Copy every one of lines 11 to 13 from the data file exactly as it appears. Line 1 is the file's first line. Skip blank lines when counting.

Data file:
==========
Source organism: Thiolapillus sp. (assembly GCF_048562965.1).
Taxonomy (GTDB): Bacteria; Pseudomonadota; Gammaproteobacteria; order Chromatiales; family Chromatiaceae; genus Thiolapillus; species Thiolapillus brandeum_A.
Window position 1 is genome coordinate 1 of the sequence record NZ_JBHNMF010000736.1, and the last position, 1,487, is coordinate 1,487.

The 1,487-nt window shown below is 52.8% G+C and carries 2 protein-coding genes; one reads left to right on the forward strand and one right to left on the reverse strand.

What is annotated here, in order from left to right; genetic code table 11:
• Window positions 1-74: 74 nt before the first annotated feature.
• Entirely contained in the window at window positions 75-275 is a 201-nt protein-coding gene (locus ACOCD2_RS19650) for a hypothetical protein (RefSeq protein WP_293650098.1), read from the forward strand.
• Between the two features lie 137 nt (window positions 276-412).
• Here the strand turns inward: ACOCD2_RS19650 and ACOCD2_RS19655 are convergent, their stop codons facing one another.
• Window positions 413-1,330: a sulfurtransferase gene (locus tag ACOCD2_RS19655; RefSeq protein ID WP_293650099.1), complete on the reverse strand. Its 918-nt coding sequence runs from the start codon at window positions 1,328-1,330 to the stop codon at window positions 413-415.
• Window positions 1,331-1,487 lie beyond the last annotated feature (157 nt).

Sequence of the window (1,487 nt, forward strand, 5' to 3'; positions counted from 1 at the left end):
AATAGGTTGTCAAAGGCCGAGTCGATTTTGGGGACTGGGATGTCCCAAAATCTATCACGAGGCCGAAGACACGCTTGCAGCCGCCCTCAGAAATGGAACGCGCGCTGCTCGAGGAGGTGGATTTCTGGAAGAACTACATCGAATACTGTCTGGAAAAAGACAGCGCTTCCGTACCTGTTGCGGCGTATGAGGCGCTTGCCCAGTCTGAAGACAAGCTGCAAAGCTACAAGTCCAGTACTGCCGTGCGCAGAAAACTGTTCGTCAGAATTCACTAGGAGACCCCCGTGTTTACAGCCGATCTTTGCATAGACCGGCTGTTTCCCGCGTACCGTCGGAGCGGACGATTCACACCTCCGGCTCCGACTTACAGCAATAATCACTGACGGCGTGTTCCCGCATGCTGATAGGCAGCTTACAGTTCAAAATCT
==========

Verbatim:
• Window positions 1,331-1,487 lie beyond the last annotated feature (157 nt).

Sequence of the window (1,487 nt, forward strand, 5' to 3'; positions counted from 1 at the left end):
AATAGGTTGTCAAAGGCCGAGTCGATTTTGGGGACTGGGATGTCCCAAAATCTATCACGAGGCCGAAGACACGCTTGCAGCCGCCCTCAGAAATGGAACGCGCGCTGCTCGAGGAGGTGGATTTCTGGAAGAACTACATCGAATACTGTCTGGAAAAAGACAGCGCTTCCGTACCTGTTGCGGCGTATGAGGCGCTTGCCCAGTCTGAAGACAAGCTGCAAAGCTACAAGTCCAGTACTGCCGTGCGCAGAAAACTGTTCGTCAGAATTCACTAGGAGACCCCCGTGTTTACAGCCGATCTTTGCATAGACCGGCTGTTTCCCGCGTACCGTCGGAGCGGACGATTCACACCTCCGGCTCCGACTTACAGCAATAATCACTGACGGCGTGTTCCCGCATGCTGATAGGCAGCTTACAGTTCAAAATCT